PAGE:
Bloom Time: Late Summer/Early Fall Mid Fall Late Fall/Early Winter
Foliage: Herbaceous Burgundy
Other details: This plant is attractive to bees, butterflies and/or birds Flowers are fragrant Average Water Needs; Water regularly; do not overwater Requires consistently moist soil; do not let dry out between waterings
On Jul 8, 2012, nifty413 from Garland, TX (Zone 8a) wrote:
Flowers do attract many pollinators; crushed or rubbed foliage–to my nose–smells like body odor. Thus, I'd choose "Stinkweed" as the most appropriate common name. I wouldn't consider removing it from between the flagstones of my patio despite this characteristic.
I came across this plant in October while visiting my sister at her farm in Coupland, Williamson County, TX. I did not know the name of the plant and have been looking at Wildflowers of Texas field guides to try and find it. Yesterday, while at the library I leafed through a field guide and found two plants that looked a lot like "my mystery plant". Camphor Weed and Marsh Fleabane. So I am pleased to find pictures on your web-site that match my pictures.
On Dec 29, 2004, Floridian from Lutz, FL (Zone 9b) wrote:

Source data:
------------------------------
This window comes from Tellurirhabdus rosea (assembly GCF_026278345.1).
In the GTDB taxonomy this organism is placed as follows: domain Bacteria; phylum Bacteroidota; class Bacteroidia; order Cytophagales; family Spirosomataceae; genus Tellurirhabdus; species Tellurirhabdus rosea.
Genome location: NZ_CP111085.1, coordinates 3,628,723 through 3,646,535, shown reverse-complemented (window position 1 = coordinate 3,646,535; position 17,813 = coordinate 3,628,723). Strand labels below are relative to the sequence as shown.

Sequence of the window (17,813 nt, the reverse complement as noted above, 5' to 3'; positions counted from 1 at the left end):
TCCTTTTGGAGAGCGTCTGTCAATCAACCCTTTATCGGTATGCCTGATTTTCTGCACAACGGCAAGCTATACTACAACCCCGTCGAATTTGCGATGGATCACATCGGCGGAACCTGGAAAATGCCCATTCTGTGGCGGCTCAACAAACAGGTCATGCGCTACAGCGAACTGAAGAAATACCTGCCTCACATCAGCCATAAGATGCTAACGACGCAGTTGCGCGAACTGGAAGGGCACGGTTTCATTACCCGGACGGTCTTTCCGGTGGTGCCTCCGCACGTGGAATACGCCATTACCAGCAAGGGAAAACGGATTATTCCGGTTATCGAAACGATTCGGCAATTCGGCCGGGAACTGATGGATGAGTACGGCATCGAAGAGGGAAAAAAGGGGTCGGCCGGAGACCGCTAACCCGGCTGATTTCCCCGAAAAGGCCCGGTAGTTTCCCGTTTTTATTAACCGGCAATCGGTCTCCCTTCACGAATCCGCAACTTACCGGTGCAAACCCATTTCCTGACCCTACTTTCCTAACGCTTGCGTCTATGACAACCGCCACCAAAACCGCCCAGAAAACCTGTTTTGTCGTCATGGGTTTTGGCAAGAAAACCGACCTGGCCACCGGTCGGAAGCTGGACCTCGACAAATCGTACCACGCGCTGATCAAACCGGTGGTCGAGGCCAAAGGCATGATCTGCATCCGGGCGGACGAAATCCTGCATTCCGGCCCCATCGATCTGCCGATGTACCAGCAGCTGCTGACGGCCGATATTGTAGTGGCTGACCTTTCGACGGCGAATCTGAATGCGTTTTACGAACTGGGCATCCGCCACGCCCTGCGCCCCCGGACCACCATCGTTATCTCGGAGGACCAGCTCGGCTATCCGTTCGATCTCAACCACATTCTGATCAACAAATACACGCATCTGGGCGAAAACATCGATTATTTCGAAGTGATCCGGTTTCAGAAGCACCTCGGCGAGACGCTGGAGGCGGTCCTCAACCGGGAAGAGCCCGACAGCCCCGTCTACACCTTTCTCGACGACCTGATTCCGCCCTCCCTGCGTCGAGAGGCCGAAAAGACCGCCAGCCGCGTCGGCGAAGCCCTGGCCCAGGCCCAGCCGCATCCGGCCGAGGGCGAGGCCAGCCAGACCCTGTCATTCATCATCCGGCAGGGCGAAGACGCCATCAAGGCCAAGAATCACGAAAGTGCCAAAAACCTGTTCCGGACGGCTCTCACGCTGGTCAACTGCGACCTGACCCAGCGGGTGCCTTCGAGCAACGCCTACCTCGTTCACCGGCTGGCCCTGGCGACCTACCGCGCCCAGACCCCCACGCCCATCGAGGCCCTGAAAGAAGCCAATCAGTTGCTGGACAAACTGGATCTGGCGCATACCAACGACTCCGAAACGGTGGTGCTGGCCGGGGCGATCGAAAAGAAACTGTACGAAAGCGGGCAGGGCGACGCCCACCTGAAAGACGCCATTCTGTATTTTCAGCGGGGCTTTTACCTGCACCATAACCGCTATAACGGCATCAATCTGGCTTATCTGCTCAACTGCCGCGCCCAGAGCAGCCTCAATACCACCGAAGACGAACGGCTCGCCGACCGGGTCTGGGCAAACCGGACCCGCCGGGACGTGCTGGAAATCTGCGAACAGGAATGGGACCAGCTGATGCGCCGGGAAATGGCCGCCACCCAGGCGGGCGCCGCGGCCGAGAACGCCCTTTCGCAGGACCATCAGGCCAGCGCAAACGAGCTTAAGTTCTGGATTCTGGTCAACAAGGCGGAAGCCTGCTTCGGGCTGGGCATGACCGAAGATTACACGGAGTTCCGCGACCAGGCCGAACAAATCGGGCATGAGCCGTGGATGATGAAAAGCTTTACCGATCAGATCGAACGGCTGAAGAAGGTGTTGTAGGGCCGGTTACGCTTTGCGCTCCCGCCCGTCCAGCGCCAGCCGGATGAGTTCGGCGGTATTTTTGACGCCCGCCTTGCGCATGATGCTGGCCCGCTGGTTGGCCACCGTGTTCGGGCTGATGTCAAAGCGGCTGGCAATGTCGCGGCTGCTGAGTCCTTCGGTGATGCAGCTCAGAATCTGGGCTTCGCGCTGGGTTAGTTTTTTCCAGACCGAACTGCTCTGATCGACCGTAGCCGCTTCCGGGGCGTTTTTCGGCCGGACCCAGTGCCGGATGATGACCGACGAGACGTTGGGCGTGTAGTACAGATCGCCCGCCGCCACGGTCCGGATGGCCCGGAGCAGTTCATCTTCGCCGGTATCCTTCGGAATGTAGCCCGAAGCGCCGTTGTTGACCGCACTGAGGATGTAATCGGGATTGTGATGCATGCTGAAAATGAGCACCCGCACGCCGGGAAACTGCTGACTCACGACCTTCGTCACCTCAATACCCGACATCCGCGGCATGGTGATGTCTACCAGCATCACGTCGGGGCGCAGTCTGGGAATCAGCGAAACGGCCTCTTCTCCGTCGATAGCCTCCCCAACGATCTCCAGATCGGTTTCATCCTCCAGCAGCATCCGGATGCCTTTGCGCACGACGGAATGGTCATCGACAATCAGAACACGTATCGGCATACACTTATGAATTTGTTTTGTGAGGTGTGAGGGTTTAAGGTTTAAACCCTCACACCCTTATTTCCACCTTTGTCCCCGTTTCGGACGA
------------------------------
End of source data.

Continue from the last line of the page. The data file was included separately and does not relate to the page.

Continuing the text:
Semi-woody, perennial shrub about 4 feet tall. The fragrant leaves are ovate to lanceolate and tend to be more clustered towards the branch tips. The fragrant, pink flower heads are numerous in dense, flat-topped clusters. It blooms all year in Florida and does well in container culture but stays smaller than when planted in the ground.
Its natural habitat is freshwater and saline marshes of the southeastern United States and tropical America
This plant has been said to grow in the following regions:
Maumelle, Arkansas Bonsall, California Bartow, Florida Fruitville, Florida Trenton, Florida Green Haven, Maryland Corpus Christi, Texas Coupland, Texas Dalworthington Gardens, Texas Garland, Texas Kyle, Texas Mesquite, Texas Village Mills, Texas